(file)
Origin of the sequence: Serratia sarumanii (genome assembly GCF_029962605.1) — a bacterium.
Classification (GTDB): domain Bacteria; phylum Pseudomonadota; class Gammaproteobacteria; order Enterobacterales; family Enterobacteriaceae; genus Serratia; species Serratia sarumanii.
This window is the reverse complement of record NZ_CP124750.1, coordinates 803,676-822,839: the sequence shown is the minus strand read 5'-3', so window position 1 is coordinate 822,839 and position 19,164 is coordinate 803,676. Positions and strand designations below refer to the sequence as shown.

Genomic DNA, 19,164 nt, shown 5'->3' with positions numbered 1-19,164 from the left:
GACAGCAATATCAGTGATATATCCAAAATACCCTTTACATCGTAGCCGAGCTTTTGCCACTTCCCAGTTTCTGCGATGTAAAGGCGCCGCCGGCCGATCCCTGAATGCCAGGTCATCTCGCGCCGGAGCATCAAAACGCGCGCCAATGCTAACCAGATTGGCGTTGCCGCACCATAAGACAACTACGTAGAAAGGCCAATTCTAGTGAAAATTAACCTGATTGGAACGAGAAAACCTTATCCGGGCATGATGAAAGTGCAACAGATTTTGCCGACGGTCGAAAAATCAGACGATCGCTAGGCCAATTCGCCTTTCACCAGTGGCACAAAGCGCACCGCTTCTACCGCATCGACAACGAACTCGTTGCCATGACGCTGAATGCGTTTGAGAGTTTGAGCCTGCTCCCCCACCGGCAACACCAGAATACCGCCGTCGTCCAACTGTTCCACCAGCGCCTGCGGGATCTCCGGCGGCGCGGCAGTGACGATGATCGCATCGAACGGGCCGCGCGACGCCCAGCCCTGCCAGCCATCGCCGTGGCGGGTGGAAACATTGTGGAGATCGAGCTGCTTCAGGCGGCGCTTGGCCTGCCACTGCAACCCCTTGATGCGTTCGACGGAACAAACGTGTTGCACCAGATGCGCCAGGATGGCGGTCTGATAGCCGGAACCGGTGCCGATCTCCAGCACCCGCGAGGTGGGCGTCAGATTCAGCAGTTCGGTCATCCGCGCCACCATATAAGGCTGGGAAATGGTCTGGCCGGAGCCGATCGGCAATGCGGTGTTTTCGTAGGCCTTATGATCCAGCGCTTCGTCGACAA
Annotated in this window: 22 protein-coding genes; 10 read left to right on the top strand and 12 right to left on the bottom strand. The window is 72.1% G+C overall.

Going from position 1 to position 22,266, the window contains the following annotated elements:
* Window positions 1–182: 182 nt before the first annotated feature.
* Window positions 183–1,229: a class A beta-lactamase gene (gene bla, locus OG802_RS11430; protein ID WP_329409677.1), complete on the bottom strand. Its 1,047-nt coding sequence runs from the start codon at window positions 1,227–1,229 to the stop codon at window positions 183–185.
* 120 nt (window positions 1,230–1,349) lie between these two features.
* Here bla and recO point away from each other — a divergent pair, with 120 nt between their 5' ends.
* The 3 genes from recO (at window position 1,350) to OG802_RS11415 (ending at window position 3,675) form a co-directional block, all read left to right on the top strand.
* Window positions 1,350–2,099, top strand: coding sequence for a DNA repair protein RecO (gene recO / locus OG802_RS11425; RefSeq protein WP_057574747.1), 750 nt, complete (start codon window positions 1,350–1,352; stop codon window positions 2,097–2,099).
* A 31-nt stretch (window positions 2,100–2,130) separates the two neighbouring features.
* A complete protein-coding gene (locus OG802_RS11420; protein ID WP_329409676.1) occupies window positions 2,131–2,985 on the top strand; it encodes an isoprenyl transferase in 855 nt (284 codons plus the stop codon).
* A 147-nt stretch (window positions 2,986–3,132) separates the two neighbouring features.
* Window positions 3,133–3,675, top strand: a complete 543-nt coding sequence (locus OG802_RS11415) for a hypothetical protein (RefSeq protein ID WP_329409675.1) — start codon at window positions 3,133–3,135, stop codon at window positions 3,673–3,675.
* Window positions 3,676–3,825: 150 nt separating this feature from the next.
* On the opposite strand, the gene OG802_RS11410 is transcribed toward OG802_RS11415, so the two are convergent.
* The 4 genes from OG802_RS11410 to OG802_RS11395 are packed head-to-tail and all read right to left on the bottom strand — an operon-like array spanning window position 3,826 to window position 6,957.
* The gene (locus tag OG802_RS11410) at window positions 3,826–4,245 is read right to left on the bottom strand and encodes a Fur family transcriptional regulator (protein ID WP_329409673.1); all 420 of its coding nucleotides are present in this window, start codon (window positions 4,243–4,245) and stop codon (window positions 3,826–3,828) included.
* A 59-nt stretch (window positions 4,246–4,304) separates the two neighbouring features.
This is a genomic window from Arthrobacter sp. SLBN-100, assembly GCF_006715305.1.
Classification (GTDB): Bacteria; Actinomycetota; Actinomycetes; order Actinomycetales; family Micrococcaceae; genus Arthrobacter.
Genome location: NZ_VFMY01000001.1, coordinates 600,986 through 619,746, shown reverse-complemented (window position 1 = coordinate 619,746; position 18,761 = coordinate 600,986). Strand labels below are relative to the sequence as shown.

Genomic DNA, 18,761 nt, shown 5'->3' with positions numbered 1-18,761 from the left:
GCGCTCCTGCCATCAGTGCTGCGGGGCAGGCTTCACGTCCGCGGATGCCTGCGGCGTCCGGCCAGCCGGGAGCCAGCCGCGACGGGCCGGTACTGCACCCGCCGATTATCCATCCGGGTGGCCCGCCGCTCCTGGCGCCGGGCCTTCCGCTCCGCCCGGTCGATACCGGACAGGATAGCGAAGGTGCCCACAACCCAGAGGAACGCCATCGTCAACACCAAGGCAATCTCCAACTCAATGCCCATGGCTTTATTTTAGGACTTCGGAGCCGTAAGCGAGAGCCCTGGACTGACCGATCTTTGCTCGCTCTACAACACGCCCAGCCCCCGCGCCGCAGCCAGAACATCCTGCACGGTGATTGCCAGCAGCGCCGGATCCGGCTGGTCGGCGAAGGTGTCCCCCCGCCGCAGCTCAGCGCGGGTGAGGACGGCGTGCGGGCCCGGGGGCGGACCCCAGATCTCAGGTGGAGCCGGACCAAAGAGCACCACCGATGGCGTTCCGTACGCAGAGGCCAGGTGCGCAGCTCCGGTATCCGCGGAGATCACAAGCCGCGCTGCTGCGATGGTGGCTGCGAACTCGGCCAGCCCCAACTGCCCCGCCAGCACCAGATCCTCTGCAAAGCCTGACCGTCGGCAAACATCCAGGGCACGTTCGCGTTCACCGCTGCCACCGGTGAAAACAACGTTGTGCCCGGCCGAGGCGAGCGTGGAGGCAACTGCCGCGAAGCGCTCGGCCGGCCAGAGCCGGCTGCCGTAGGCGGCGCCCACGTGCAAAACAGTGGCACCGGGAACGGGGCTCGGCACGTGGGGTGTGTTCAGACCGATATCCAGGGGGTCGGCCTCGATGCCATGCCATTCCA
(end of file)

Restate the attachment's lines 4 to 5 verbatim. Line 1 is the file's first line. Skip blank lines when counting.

Genomic DNA, 19,164 nt, shown 5'->3' with positions numbered 1-19,164 from the left:
GACAGCAATATCAGTGATATATCCAAAATACCCTTTACATCGTAGCCGAGCTTTTGCCACTTCCCAGTTTCTGCGATGTAAAGGCGCCGCCGGCCGATCCCTGAATGCCAGGTCATCTCGCGCCGGAGCATCAAAACGCGCGCCAATGCTAACCAGATTGGCGTTGCCGCACCATAAGACAACTACGTAGAAAGGCCAATTCTAGTGAAAATTAACCTGATTGGAACGAGAAAACCTTATCCGGGCATGATGAAAGTGCAACAGATTTTGCCGACGGTCGAAAAATCAGACGATCGCTAGGCCAATTCGCCTTTCACCAGTGGCACAAAGCGCACCGCTTCTACCGCATCGACAACGAACTCGTTGCCATGACGCTGAATGCGTTTGAGAGTTTGAGCCTGCTCCCCCACCGGCAACACCAGAATACCGCCGTCGTCCAACTGTTCCACCAGCGCCTGCGGGATCTCCGGCGGCGCGGCAGTGACGATGATCGCATCGAACGGGCCGCGCGACGCCCAGCCCTGCCAGCCATCGCCGTGGCGGGTGGAAACATTGTGGAGATCGAGCTGCTTCAGGCGGCGCTTGGCCTGCCACTGCAACCCCTTGATGCGTTCGACGGAACAAACGTGTTGCACCAGATGCGCCAGGATGGCGGTCTGATAGCCGGAACCGGTGCCGATCTCCAGCACCCGCGAGGTGGGCGTCAGATTCAGCAGTTCGGTCATCCGCGCCACCATATAAGGCTGGGAAATGGTCTGGCCGGAGCCGATCGGCAATGCGGTGTTTTCGTAGGCCTTATGATCCAGCGCTTCGTCGACAA